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Ritz: New ISTEP test coming sooner at federal request

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Indiana must establish a new ISTEP test a year earlier than planned if state officials want to maintain their waiver from the federal No Child Left Behind Act.

Superintendent of Public Instruction Glenda Ritz, a Democrat, told members of the State Board of Education on Wednesday that federal officials made the request in a call with state officials. The new test is required because of the state's formal exit from national Common Core standards.

The announcement that the state would have to expedite the creation of a new test caught many board members by surprise.

"Is everyone in agreement the waiver is worth it?" asked Andrea Neal, a Republican board member.

Ritz said the waiver is worth the effort because of the federal money that is at stake. If the state loses its waiver, it would lose control over millions in "Title I" federal education dollars.

The U.S. Department of Education alerted state officials last month that their waiver was at risk because of problems monitoring low-performing schools. They also announced concerns with how the state was evaluating performance by teachers and principals.

The alert that the state was being placed on watch by the U.S. Department of Education came shortly after Indiana became the first state to withdraw from national Common Core education standards. The national test the state had been set to use was aligned with the Common Core, but federal officials said the state must have a new test ready by next year.

Ritz looked to assuage board concerns that the state may lose its waiver during a presentation at Wednesday's meeting. Her staff said state officials had been exchanging drafts of proposed changes to the waiver with federal officials. The state must submit a final proposal by June 30.

But Brad Oliver, a Republican member of the board and frequent critic of Ritz's, said her office should be doing more to ensure the state maintains its waiver.

"It seems like we're being passive with an issue that needs to be urgent," said Oliver, who also complained that he and other board members were being left out of discussions over how to secure the waiver.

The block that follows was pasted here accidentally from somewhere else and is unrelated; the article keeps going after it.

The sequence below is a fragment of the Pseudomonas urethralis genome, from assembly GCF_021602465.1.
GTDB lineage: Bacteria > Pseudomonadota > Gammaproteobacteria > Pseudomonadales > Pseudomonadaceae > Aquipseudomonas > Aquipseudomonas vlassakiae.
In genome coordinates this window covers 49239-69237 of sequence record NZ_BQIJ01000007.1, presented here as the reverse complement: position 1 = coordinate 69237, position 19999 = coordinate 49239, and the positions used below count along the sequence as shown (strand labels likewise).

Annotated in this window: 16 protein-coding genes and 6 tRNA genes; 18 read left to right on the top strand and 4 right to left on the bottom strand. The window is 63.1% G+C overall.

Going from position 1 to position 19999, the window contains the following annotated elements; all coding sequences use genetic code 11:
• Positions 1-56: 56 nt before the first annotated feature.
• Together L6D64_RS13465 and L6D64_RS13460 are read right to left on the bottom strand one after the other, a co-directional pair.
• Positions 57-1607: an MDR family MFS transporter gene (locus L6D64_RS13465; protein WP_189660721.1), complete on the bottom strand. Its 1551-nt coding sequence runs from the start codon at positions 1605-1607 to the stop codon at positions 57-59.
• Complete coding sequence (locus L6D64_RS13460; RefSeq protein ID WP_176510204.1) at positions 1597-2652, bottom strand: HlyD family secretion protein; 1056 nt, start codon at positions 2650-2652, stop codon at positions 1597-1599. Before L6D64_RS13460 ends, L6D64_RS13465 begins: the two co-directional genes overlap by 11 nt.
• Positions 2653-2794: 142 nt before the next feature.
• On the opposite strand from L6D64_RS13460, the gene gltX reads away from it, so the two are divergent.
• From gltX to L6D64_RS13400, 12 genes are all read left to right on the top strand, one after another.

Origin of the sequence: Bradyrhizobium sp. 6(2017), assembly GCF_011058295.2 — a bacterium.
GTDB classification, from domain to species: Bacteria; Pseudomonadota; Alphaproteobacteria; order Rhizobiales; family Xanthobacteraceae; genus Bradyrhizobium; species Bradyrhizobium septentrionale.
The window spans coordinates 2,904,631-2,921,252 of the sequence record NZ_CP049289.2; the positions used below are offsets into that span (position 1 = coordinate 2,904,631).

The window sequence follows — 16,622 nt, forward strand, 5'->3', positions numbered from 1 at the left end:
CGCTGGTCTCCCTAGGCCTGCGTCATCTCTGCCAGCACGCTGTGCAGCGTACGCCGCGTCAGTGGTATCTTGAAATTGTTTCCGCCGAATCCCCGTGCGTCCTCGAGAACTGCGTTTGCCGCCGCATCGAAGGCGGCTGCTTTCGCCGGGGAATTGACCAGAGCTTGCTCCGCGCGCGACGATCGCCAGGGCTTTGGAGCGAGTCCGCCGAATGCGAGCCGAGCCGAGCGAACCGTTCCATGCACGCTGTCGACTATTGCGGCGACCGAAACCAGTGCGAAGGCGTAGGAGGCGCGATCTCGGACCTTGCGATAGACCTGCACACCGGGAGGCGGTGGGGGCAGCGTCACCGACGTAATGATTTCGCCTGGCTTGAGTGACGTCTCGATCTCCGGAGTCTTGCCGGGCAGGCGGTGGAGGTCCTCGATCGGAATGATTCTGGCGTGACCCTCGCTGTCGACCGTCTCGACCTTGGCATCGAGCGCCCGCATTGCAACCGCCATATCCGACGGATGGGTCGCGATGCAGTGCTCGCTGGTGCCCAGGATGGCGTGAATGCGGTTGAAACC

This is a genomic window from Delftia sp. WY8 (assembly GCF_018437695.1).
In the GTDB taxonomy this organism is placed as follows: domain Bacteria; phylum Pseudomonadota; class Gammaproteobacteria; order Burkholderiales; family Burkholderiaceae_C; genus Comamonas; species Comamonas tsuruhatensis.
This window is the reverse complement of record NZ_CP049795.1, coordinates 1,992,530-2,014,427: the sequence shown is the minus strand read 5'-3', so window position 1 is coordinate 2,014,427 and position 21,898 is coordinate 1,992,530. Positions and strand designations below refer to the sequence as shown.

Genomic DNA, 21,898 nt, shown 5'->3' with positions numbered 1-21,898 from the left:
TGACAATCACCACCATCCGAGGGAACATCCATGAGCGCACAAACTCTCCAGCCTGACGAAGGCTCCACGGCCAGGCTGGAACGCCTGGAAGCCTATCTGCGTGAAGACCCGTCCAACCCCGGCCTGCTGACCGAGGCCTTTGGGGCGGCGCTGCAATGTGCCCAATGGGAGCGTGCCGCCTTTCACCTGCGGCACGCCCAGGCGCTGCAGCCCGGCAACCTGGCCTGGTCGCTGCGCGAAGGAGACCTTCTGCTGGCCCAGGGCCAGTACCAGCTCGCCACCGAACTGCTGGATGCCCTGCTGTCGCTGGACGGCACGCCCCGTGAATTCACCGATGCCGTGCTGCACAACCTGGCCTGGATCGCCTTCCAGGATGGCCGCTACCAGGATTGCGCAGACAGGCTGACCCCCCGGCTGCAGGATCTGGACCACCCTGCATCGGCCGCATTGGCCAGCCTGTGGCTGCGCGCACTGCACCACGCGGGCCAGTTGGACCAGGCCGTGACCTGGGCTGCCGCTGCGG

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  4. Does anyone know how and where I can get involved and included?

  5. While the data supporting the success of educating our preschoolers is significant, the method of reaching this age group should be multi-faceted. Getting business involved in support of early childhood education is needed. But the ways for businesses to be involved are not just giving money to programs and services. Corporations and businesses educating their own workforce in the importance of sending a child to kindergarten prepared to learn is an alternative way that needs to be addressed. Helping parents prepare their children for school and be involved is a proven method for success. However, many parents are not sure how to help their children. The public is often led to think that preschool education happens only in schools, daycare, or learning centers but parents and other family members along with pediatricians, librarians, museums, etc. are valuable resources in educating our youngsters. When parents are informed through work lunch hour workshops in educating a young child, website exposure to exceptional teaching ideas that illustrate how to encourage learning for fun, media input, and directed community focus on early childhood that is when a difference will be seen. As a society we all need to look outside the normal paths of educating and reaching preschoolers. It is when methods of involving the most important adult in a child's life - a parent, that real success in educating our future workers will occur. The website www.ifnotyouwho.org is free and illustrates activities that are research-based, easy to follow and fun! Businesses should be encouraging their workers to tackle this issue and this website makes it easy for parents to be involved. The focus of preschool education should be to inspire all the adults in a preschooler's life to be aware of what they can do to prepare a child for their future life. Fortunately we now know best practices to prepare a child for a successful start to school. Is the business community ready to be involved in educating preschoolers when it becomes more than a donation but a challenge to their own workers?

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